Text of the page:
Point of No Return: The season of (physical) growth is upon us
The Battle of the Waistlands has begun.
Oh, it starts out innocently enough. Watching my daughter excitedly dump the contents of her trick-or-treat bag on to the living room floor after a night out begging our neighbors for candy gave me a smile as I thought back to my own innocent days trolling for sweets under the guise of a holiday.
The first Reese’s Peanut Butter Cup to hit the floor grabbed my attention. The second one changed the general feel-good vibes into “We have a situation on our hands.” The third one led to a candy tax.
“I’ll take that.”
“Hey! That’s my candy!”
“You see, Sweetie, in the real world, we have to pay for our services. You want shelter, right? And food? Protection? Well, you have to pay for that. And your current tax is a Reese’s Peanut Butter Cup.”
“That’s not fair.”
“As your grandfather explained to me countless times, ‘Did anybody ever tell you life was fair?’ We don’t tolerate anarchists in this household, young lady. The tax just jumped to two peanut butter cups and a Snickers.”
She started to protest again, but thought better of it. Instead, she corralled all her candy into a small pile and defended it, like a lion protecting its fallen gazelle from other predators.
“We also don’t tolerate being selfish. That will cost you another peanut butter cup — oh, and that pack of Swedish Fish.”
And this is how it starts each fall.
I tell myself every October that this is the year I utilize discipline and self-control to navigate through the holiday season without taking on the form of the Epcot geosphere with legs. I have a plan, focused on utilizing proper diet and exercise most days, while still allowing myself to enjoy holiday meals with the family. It’s my “break-even” plan, and I figure if I can escape December in nearly the same body composition as I exited October, then, hey, good on me, right?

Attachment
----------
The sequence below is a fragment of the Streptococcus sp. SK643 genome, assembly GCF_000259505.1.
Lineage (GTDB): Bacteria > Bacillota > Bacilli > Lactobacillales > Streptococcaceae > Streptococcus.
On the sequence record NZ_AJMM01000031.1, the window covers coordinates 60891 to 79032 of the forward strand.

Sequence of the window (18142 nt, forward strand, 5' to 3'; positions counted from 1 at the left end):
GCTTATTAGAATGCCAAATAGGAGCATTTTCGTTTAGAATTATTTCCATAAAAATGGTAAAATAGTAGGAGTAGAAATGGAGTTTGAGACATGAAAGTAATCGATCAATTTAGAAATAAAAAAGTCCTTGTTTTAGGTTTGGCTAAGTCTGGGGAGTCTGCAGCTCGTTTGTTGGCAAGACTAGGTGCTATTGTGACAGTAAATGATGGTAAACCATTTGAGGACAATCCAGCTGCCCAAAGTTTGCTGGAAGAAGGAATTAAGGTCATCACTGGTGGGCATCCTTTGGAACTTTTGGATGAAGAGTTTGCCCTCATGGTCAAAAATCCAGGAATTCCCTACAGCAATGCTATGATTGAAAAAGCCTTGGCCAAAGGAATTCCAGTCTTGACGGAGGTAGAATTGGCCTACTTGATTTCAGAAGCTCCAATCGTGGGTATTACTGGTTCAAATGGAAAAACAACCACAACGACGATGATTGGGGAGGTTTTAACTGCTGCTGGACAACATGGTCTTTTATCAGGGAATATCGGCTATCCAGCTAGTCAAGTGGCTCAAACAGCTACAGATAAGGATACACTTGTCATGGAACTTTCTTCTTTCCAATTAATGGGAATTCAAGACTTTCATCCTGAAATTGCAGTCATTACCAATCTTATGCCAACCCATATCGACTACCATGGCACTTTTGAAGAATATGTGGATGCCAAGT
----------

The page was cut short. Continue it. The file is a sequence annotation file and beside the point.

But, historically, it’s not good on me. It’s not even not-so-good on me. It’s usually, “Oh, boy. I look like a tick that’s about to explode, and I’m pretty sure I’m now sweating gravy out of every pore.”
Back off, ladies. I’m spoken for.
I know I’m not alone in this struggle, as the joke of people getting their “winter coat” is an old one. But when I’m using a pulley system and three industrial-size tankers of Vaseline to put on my jeans in the morning, it sure feels like I’m all alone. When I’m huffing and puffing from the strenuous activity of opening a bag of Doritos, I’m feeling alone. When I have to choose which shirt I’m wearing each morning based on what will look less like a circus big-top when I show up to work, I’m kind of feeling like I’m on an island.
And everyone knows the food options are awful on an island. Well, unless that island is Jamaica and we’re talking about jerked chicken and...
But I digress.
The problem with this time of year is that there isn’t one isolated food event to try to recover from by quickly getting back on the right track. It’s a series of culinary traps, one after another, based on the premise that you are spending quality time with your family around the dinner table.
Also, there are baked goods. So many baked goods! From now until January, every event I go to will feature homemade cookies and candies at every glance. There will be pumpkin pies around every corner, and... nah, forget it. I was doomed at pie.
You want to know why the majority of New Year’s resolutions are based on diet, exercise and earning more money? Because by the time the New Year rolls around we are all broke, fat and wheezing. Sorry, I didn’t mean to drag all of you into the sewer with me. Every New Year I find myself broke, fat and wheezing.
As Americans, we have collectively perfected the art of gluttony. We eat, we spend, we consume energy and resources, and we start the process all over again. We became great because of our can-do spirit and thirst for greatness and excellence. We’ve become fat because of our hunger for… well, let’s just start with our hunger.
I blame the holidays for this, especially because it’s far easier and more convenient for me to blame anything other than myself for my own shortcoming. Hey, that’s the American way, too!